System Vendors Unveil ARM-Based Server Offerings
At SC 15, five companies announce servers running on Cavium's ThunderX SoCs, while Applied Micro announces new interconnect for its X-Gene chips.ARM officials at the company's TechCon 2015 show last week said that even though there hadn't been many high-profile announcements around servers running on the company's low-power architecture, there is a lot of work being done behind the scenes. However, between that show and the SC 15 supercomputing show this week in Austin, chip manufacturers and server makers are making their cases heard. Five system makers at the supercomputing show unveiled new servers that are powered by Cavium's 64-bit ARMv8p-A chip, ThunderX. That came a week after Applied Micro President and CEO Paramesh Gopi at the TechCon show unveiled the next generation of its ARM-based 64-bit system-on-a-chip (SoC)—X-Gene 3—which he said will compete for higher-end data center workloads. At SC 15, Applied Micro announced the X-Tend integrated interconnect technology that will appear in the new chip when it starts sampling later next year. ARM officials for several years have been talking about extending the company's low-power chip designs—found in most smartphones and tablets—into the data center, challenging Intel's dominance in servers. Company executives have said over the past few months that they expect to capture 25 percent of the market by 2020, but as yet, there are few ARM-based systems on the market, with Hewlett Packard Enterprises' (HPE) Moonshot systems among the best known. There hasn't been much in the way of news regarding ARM servers in recent months.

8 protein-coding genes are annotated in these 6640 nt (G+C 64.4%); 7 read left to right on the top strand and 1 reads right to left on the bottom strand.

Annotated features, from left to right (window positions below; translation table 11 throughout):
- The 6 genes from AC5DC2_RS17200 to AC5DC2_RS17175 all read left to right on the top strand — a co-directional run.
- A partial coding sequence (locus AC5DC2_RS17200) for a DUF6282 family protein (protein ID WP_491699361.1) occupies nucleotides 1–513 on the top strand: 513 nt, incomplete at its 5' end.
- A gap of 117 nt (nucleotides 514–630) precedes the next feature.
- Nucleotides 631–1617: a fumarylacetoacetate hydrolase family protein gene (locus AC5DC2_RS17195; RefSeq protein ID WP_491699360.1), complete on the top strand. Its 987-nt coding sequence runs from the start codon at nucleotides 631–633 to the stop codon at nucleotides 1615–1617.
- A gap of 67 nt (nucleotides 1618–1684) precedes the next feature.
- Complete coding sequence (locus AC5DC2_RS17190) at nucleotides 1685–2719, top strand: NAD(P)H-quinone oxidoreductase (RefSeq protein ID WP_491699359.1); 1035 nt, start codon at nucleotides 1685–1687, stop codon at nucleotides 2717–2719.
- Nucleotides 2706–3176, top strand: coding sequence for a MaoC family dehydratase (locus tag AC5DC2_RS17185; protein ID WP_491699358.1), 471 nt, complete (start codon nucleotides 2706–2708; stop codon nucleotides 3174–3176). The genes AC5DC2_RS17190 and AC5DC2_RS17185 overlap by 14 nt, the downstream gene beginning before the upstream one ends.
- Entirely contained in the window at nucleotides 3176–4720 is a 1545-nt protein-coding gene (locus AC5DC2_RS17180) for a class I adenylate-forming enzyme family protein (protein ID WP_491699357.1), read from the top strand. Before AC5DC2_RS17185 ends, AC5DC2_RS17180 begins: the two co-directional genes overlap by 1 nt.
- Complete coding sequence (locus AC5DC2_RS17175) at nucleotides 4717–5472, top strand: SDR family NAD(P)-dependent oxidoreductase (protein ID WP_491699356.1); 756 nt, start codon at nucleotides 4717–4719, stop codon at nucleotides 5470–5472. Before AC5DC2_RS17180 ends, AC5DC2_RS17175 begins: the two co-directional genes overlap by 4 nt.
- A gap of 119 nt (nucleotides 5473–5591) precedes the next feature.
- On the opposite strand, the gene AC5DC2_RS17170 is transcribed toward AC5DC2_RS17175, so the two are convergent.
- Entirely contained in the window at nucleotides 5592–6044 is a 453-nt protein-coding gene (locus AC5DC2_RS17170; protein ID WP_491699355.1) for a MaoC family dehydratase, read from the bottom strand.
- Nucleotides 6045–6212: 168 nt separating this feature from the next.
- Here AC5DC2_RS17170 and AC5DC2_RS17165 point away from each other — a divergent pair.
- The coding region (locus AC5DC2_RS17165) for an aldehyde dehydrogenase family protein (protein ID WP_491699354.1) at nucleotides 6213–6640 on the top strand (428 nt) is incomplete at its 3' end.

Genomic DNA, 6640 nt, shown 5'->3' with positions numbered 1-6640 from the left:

However, that has changed over the course of seven days. On the same day that Applied Micro introduced X-Gene 3, officials with EMC, HPE and Morgan Stanley talked about testing they're doing with ARM-based systems. End-user interest comes not only from a desire for low-power systems in the data center, but also for a second source of silicon for competition and supply chain reasons.